One of Merrill’s (2002) first principles of instruction is problem-centered learning. In fact, problem-centered learning is positioned as the environment that all of the rest of Merrill’s principles are applied within. The importance placed on the positioning of problem-centered design at the heart of the first principles of instruction is paramount in creating an effective learning environment. This principle creates the opportunity for a learner to involve themselves in real, practical work, and is supported by the work in cognitive psychology that suggests that learning is encouraged when students work on problem-solving in their learning.

In my practice this principle has been very useful. I have had issues when I haven’t been able to find what I considered an appropriate problem. I taught technical math, and found it problematic to come up with an effective problem. Of course, the textbooks are full of money based or quantity based problems, but I found most of them were frankly, boring. They did not capture my students’ attention. Have you come up with any math based problems that you’ve used within problem-centered learning that actually excited your students? Let me know in the comments!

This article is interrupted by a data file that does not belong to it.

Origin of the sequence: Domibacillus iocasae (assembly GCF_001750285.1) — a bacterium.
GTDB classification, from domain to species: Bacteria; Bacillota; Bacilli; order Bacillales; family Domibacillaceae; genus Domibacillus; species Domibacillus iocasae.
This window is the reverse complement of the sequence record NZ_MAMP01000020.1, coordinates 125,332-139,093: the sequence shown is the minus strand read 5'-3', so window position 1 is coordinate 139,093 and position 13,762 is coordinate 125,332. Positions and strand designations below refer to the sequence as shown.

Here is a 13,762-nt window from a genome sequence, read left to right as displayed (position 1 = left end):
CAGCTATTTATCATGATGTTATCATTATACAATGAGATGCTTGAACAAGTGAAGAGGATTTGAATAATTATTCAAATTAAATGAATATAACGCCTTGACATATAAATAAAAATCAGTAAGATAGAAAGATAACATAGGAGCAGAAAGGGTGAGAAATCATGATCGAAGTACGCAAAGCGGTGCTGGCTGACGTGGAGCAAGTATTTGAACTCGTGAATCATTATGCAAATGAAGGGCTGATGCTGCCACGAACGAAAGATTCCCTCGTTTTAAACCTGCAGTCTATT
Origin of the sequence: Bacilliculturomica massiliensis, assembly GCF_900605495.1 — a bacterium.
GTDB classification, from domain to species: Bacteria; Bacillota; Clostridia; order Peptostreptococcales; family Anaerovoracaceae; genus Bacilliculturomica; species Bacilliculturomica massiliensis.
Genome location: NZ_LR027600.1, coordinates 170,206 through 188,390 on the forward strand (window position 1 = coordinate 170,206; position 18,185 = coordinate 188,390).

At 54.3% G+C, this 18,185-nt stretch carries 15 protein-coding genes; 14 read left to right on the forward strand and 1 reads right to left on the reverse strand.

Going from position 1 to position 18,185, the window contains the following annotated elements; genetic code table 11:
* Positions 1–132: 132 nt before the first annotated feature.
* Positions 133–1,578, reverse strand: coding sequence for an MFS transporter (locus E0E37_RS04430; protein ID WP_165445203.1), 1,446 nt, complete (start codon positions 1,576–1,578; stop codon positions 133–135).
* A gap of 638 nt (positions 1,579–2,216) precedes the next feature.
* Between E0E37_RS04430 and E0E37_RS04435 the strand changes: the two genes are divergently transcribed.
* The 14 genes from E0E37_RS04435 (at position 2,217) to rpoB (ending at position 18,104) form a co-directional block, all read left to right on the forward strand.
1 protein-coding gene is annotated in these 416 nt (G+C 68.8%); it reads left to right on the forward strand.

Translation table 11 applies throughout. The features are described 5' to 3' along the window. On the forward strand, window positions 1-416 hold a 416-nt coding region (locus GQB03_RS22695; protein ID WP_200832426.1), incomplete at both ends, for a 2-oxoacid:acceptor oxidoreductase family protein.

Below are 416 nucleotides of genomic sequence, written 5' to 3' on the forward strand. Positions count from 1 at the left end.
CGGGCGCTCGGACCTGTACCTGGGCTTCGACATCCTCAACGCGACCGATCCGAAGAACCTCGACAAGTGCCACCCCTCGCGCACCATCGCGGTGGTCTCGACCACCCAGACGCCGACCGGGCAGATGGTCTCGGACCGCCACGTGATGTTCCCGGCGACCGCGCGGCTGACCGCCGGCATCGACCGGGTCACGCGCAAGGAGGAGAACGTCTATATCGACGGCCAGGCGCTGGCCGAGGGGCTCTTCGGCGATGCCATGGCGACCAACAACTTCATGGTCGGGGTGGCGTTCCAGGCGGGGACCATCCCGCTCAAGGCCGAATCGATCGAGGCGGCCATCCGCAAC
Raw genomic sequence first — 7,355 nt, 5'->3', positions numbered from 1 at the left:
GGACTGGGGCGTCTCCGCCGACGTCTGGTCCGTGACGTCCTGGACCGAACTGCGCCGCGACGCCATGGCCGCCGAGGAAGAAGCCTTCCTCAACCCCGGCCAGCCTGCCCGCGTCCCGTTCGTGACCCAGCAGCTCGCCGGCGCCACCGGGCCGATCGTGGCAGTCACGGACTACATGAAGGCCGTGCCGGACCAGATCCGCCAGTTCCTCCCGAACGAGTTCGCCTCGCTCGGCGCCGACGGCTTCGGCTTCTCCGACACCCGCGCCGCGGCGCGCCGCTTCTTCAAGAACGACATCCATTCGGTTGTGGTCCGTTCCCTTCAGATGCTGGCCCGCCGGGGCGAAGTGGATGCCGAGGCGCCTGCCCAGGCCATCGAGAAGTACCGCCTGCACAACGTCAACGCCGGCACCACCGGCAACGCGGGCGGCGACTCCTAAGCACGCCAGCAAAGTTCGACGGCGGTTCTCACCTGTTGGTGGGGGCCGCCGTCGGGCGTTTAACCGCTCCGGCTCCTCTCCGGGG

Merrill, M.D. ETR&D (2002) 50: 43.